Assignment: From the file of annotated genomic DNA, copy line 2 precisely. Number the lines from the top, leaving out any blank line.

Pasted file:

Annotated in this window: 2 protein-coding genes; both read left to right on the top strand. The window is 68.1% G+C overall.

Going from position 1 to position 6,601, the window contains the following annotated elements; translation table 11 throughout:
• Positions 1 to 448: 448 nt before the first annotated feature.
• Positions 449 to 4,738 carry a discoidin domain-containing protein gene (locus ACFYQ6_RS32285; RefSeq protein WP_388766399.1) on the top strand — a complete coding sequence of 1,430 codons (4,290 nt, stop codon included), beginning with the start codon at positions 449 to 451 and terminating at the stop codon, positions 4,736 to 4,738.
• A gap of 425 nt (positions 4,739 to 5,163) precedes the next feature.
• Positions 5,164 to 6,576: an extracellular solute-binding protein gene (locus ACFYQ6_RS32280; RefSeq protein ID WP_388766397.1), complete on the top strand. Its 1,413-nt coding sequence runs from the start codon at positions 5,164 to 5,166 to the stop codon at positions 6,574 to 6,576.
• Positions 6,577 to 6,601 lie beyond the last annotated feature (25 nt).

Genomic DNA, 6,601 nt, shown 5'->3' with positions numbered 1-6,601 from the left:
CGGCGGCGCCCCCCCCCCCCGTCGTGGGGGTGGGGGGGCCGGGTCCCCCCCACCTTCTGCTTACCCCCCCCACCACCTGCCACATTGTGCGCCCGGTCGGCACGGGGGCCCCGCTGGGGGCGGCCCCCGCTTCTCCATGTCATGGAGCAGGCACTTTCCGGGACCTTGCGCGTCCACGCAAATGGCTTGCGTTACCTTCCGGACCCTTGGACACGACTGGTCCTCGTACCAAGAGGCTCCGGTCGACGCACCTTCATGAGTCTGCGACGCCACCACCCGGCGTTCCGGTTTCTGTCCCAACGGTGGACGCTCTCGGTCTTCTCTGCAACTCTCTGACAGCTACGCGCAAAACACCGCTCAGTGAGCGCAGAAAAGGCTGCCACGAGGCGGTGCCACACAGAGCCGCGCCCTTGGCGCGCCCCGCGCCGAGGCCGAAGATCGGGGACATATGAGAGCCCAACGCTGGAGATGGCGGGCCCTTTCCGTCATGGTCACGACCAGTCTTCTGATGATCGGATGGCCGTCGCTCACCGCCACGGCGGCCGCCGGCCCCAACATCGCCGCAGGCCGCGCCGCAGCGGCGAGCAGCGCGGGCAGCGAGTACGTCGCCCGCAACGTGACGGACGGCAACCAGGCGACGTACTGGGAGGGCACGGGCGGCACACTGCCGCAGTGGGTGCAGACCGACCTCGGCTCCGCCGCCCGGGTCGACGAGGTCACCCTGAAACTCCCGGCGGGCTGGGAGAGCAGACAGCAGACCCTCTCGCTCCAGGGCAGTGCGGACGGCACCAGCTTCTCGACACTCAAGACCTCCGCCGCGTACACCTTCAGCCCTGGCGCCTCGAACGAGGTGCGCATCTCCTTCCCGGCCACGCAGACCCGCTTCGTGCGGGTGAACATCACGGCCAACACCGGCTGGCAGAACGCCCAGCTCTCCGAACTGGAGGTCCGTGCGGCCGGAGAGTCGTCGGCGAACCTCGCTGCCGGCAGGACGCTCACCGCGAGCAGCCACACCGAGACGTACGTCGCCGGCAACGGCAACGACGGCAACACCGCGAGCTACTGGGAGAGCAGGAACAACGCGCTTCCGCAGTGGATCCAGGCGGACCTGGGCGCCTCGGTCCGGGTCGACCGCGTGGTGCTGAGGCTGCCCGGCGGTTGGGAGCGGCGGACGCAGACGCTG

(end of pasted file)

Going from position 1 to position 6,601, the window contains the following annotated elements; translation table 11 throughout: